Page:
First, clear other distractions out of the way and allow for space to think, and then I force myself to jump in and put pen to paper. Every false start leads to what else is possible (kind of like Wordle)
Do you have any guilty pleasures?
Lots and lots of coffee….
What are your favorite books?
The Silmarillion, The Architecture of Happiness – books about world-building
What’s your favorite TV show?
This Old House – I put it on almost every night after the kids are in bed as I catch up on work or household chores. It’s my background noise. There’s something about the sounds of things being made that relaxes me. I think I’ve seen every episode a dozen times by now, but I somehow never get tired of it. (Although when my wife joins me the channel is quickly changed)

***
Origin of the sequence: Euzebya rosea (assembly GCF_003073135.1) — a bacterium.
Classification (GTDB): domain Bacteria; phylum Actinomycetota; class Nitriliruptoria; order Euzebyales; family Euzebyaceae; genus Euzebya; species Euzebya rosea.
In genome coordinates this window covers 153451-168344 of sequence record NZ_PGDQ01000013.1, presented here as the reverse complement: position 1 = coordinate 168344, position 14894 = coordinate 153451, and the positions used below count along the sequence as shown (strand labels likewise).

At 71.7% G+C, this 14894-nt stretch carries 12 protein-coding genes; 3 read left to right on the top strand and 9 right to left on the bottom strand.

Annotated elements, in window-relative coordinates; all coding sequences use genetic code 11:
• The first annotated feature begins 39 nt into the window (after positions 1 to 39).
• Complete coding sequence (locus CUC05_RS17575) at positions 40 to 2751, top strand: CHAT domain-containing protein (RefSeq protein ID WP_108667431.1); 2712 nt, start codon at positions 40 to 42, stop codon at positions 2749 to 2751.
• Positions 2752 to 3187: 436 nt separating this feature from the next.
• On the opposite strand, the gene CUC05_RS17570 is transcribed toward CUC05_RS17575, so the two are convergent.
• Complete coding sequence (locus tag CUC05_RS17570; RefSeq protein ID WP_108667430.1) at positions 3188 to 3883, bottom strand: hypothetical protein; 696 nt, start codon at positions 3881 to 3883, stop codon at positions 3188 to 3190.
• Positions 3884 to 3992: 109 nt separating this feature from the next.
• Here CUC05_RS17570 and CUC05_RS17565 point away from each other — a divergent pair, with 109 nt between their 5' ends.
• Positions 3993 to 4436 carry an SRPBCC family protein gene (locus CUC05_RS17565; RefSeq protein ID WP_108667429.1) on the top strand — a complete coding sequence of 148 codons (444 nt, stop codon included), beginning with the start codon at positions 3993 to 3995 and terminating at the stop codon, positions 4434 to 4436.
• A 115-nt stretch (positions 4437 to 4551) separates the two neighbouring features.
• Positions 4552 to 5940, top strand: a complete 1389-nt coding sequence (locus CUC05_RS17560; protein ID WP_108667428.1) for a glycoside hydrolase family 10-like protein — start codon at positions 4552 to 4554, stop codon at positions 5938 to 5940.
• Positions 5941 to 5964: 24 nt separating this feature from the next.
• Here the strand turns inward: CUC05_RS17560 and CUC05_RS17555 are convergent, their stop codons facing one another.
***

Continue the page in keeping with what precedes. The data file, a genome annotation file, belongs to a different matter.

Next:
What are your favorite sports and sports teams?
UC Bearcats and Cincinnati Bengals – It was a good year!
What’s the furthest you’ve ever been from home?
My wife and I lived in Hong Kong for three years, both working with Hasbro, and while it was far, HK quickly became our home. It was one of the best times of our lives – growing in our careers, traveling the region, and most importantly making the most amazing friends. We miss it every day.
Summer of Winter?
What is your eye color?
What do you want to be when you grow up?
“This too shall pass” – my favorite quote. A comfort in hard times, and a reminder to appreciate the good times. Whatever comes next, we move bravely into the future and are thankful for every moment…
Jared - Thank you for taking time to answer our questions thoughtfully and with a sense of play!